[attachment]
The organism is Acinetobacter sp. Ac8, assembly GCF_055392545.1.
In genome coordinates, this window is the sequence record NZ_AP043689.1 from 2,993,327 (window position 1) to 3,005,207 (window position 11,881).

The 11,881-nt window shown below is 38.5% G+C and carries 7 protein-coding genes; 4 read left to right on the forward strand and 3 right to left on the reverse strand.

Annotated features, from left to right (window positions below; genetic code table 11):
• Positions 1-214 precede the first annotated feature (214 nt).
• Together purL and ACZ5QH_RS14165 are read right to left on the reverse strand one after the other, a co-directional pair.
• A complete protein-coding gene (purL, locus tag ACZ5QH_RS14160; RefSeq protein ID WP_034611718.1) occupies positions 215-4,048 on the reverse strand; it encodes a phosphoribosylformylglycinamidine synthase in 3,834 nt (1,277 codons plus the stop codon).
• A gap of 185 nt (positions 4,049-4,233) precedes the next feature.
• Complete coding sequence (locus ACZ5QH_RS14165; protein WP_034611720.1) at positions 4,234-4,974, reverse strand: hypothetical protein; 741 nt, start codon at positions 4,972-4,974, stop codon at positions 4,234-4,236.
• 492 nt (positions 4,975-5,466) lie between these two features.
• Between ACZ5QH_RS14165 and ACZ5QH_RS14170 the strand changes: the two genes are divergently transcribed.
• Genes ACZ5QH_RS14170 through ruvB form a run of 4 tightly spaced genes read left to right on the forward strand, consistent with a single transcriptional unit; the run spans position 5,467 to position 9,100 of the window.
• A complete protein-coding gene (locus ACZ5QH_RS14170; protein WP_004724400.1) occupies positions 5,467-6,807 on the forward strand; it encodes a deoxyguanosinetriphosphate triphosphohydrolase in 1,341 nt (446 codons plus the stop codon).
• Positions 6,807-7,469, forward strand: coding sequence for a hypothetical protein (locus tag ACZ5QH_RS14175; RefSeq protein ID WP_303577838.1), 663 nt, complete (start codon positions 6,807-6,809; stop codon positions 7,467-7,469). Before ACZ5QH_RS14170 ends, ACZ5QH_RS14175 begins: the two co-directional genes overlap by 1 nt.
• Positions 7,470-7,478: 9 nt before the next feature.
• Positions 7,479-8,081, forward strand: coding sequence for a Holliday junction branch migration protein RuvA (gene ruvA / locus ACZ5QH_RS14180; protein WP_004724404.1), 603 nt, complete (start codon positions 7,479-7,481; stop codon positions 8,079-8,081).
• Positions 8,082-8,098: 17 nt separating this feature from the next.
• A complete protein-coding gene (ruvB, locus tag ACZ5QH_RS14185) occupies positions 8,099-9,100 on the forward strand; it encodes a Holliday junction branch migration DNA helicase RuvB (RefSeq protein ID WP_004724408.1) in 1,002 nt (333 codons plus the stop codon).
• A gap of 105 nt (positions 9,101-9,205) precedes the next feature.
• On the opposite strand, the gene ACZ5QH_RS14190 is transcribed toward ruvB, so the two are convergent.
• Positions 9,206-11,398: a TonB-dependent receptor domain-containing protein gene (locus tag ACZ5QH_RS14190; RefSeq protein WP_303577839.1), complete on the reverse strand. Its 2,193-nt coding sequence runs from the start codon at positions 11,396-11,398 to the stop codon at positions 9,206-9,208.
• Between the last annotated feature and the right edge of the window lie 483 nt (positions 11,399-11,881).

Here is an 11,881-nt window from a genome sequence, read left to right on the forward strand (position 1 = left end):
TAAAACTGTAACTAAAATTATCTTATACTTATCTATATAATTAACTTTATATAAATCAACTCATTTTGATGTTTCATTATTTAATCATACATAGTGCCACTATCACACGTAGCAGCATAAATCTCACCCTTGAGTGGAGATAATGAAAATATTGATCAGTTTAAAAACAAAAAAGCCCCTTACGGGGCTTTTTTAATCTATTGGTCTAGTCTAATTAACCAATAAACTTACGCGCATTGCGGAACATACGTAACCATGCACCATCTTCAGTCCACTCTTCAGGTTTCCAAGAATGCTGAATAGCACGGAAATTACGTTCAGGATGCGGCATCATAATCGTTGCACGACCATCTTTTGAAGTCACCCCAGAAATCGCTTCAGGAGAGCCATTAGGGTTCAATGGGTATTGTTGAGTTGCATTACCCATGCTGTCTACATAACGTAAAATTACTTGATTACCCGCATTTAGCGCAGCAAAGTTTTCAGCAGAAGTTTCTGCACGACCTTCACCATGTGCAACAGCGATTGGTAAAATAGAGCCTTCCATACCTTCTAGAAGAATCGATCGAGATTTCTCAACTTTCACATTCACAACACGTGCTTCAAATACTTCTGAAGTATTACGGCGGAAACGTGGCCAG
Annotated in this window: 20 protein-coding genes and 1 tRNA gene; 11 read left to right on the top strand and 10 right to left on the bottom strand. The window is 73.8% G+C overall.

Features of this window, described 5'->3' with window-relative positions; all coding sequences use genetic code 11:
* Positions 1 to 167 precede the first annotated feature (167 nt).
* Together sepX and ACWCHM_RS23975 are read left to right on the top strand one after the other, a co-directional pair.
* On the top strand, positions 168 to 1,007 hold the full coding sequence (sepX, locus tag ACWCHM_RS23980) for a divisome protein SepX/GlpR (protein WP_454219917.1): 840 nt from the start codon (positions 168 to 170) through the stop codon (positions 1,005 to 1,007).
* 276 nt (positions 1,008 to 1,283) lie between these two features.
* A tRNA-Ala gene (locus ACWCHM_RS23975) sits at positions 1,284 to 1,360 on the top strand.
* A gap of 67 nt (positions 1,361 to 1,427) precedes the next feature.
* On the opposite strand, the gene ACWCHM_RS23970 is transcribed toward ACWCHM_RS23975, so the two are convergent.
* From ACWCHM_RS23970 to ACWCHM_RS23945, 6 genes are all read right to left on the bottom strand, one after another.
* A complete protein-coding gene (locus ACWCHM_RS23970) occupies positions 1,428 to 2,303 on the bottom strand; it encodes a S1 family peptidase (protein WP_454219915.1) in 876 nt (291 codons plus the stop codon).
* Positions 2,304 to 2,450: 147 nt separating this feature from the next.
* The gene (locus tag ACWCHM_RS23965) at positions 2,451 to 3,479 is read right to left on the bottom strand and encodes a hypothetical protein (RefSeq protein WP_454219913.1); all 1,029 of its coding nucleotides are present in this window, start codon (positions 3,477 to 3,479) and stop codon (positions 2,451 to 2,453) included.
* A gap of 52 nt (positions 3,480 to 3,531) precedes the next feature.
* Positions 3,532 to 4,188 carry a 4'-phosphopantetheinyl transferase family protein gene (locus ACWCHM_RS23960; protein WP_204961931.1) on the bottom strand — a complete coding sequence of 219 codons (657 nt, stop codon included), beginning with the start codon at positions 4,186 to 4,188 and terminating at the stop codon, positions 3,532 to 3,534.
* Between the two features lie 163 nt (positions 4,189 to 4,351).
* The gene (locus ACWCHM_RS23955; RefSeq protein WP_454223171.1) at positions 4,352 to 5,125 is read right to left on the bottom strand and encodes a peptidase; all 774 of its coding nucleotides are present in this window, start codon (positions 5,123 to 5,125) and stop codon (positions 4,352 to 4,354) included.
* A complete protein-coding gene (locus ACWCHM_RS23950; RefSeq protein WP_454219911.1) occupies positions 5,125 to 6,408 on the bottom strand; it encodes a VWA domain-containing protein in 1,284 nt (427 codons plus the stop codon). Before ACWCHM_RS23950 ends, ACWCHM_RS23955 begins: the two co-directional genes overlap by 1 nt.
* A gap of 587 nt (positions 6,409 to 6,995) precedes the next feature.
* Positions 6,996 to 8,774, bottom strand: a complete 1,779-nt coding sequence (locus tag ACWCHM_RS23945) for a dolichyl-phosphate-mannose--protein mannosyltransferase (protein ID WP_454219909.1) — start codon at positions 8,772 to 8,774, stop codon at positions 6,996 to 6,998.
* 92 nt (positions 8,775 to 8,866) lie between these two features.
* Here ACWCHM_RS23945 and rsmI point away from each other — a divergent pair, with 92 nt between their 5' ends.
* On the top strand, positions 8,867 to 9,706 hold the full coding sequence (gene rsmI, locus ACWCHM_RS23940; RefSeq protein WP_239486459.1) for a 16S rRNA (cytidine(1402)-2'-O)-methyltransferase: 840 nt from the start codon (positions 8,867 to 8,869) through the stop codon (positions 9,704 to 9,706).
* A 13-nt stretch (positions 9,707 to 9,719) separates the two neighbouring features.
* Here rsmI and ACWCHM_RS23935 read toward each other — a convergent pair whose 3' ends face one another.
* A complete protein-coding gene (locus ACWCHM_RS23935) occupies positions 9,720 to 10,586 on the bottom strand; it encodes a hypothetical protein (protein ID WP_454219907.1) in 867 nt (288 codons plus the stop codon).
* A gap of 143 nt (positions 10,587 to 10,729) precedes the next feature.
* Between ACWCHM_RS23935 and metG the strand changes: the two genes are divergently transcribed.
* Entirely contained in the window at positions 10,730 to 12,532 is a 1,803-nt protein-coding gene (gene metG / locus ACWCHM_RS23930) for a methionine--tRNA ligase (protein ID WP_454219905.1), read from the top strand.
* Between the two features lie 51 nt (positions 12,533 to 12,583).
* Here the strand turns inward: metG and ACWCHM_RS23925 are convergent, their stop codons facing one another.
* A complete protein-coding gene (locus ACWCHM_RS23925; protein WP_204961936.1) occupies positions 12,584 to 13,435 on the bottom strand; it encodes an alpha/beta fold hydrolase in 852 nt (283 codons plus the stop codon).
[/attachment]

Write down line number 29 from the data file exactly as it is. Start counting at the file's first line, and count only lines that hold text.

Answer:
* On the top strand, positions 168 to 1,007 hold the full coding sequence (sepX, locus tag ACWCHM_RS23980) for a divisome protein SepX/GlpR (protein WP_454219917.1): 840 nt from the start codon (positions 168 to 170) through the stop codon (positions 1,005 to 1,007).